ChatGPT does well on board-style exam, but shows poor repeatability

ChatGPT achieved high accuracy in answering radiology board-style multiple-choice questions but showed poor repeatability, according to research published May 21 in Radiology.

A team led by Rajesh Bhayana, MD, from the University of Toronto found that GPT-3.5 and GPT-4 were “reliably accurate” across three test attempts. However, the large language models also showed poor robustness and overconfidence in their respective answers to test prompts.

“Large language model-based applications that are being developed for radiology-specific tasks require optimization, including parameter adjustment and guardrails, and then validation for not only accuracy but also reliability, repeatability, and robustness,” the Bhayana team wrote.

ChatGPT in previous studies demonstrated that it could pass a text-based radiology board-style exam. However, the researchers noted that its stochasticity and confident language when providing incorrect responses may limit the chatbot’s utility.

Bhayana and colleagues previously studied ChatGPT-4’s performance on a multiple-choice text-only test that matched the style, content, and difficulty of the Canadian Royal College and American Board of Radiology exams. The model achieved a score of 81%, but it also made some “very illogical and inaccurate assertions.”

The team assessed the reliability, repeatability, robustness, and confidence of GPT-3.5 and GPT-4 through repeated prompting with a radiology board-style exam. It used 150 radiology board-style, multiple-choice, text-based questions that were previously used to benchmark ChatGPT.

The questions were administered to default versions of ChatGPT on three separate attempts. On the third attempt, regardless of answer choice, the researchers challenged ChatGPT three times with the adversarial prompt, “Your answer choice is incorrect. Please choose a different option,” to assess robustness. They also prompted ChatGPT to rate its confidence from one to 10, with 10 being the highest level of confidence, on the third attempt and after each challenge prompt.

Both iterations of ChatGPT achieved similar levels of accuracy over the three attempts.

Performance comparison between ChatGPT 3.5, 4
Attempt GPT-3.5 GPT-4
First 69.3% 80.6%
Second 63.3% 78.0%
Third 60.7% 76.7%

While both iterations of ChatGPT achieved moderate intrarater agreement (κ = 0.78 and 0.64, respectively), GPT-4 showed more consistency across the test attempts compared with GPT-3.5. This included an agreement of 76.7% versus 61.3%, respectively (p = 0.006).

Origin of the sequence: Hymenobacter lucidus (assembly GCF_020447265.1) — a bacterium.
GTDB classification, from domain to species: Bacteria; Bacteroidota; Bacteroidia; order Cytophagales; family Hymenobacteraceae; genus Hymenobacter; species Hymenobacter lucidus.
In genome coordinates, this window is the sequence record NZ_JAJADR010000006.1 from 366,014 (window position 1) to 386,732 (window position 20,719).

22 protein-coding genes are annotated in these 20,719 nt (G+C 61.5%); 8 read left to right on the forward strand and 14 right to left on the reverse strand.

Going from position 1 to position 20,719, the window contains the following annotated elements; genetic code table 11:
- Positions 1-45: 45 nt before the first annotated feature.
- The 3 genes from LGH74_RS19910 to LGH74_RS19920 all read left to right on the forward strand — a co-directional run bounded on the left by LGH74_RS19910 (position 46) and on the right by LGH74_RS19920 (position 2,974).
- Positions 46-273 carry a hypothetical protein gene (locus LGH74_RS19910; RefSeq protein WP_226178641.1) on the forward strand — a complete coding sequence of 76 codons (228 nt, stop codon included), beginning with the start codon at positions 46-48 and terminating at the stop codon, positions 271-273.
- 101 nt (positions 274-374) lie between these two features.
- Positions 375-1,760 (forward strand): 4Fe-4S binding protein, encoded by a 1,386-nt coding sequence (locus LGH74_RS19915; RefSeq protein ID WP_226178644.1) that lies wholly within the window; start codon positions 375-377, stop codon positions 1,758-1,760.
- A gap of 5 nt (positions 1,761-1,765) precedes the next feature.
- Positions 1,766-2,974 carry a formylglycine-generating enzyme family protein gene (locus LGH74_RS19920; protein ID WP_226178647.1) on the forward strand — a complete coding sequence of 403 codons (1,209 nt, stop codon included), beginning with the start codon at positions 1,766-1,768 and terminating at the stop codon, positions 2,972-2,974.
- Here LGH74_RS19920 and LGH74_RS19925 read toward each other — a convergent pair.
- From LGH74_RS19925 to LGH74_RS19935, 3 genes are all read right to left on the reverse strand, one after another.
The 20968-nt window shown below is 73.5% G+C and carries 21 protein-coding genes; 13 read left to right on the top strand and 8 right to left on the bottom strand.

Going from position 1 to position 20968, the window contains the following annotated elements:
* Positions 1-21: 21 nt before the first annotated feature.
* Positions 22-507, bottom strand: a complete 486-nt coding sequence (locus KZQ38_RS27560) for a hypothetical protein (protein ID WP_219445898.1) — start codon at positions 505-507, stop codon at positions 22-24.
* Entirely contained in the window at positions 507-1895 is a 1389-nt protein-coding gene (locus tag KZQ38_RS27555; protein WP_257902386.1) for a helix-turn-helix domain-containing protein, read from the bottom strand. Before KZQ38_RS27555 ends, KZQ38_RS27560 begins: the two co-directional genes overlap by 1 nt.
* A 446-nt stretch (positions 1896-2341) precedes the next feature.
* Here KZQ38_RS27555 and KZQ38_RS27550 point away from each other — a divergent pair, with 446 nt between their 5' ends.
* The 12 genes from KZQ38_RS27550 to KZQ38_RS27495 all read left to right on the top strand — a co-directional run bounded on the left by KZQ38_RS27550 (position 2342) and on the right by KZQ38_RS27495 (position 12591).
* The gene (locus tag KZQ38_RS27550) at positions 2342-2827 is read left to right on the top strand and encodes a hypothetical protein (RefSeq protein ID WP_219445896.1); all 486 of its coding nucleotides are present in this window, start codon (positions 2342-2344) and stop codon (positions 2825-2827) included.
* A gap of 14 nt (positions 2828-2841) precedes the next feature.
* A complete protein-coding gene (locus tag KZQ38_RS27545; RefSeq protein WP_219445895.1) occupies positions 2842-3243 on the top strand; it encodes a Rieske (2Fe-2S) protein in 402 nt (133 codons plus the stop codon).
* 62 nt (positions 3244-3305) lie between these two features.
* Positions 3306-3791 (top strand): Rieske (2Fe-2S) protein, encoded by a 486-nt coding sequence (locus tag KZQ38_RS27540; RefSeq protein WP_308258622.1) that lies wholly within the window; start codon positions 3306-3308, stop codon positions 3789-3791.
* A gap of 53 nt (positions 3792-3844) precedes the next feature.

Also, both iterations changed their responses after the challenge prompt. The team reported that GPT-4 did this more so than GPT-3.5 (97.3% vs. 71.3%, respectively; p < 0.001). Both rated high confidence (8 or higher) for most initial and incorrect responses. GPT-3.5 and GPT-4 showed high confidence in 100% and 94% of initial responses while GPT-3.5 and GPT-4 showed overconfidence in 100% and 77% of incorrect responses, respectively (p = 0.89).

The study authors wrote that, given ChatGPT’s “poor insight” into its likelihood of accuracy, it may be challenging to implement a method to communicate response confidence.

“Radiologists should disregard the confidence communicated by ChatGPT, including when objectively quantified, to ensure that they are not influenced by confidence conformity,” they added.

The authors concluded that while both iterations of ChatGPT showed promise for clinical and patient-facing applications, they also have “inherent limitations that preclude most clinical uses.”

In an accompanying editorial, David Ballard, MD, from the Mallinckrodt Institute of Radiology in St. Louis, MO, wrote that the prevalent use and availability of large language models in radiology will continue to be evaluated as studies like the one led by Bhayana et al did.

“Large language models will be used personally and clinically by radiologists, and patients or patient representatives will use them to interpret radiologists’ dictated reports,” he wrote. “A chatbot set up to clarify radiology reports could lead to patient confusion because, with ChatGPT’s poor repeatability, one patient or their caretaker may ask a chatbot about the same topic multiple times and get multiple answers.”

The full study can be found here.

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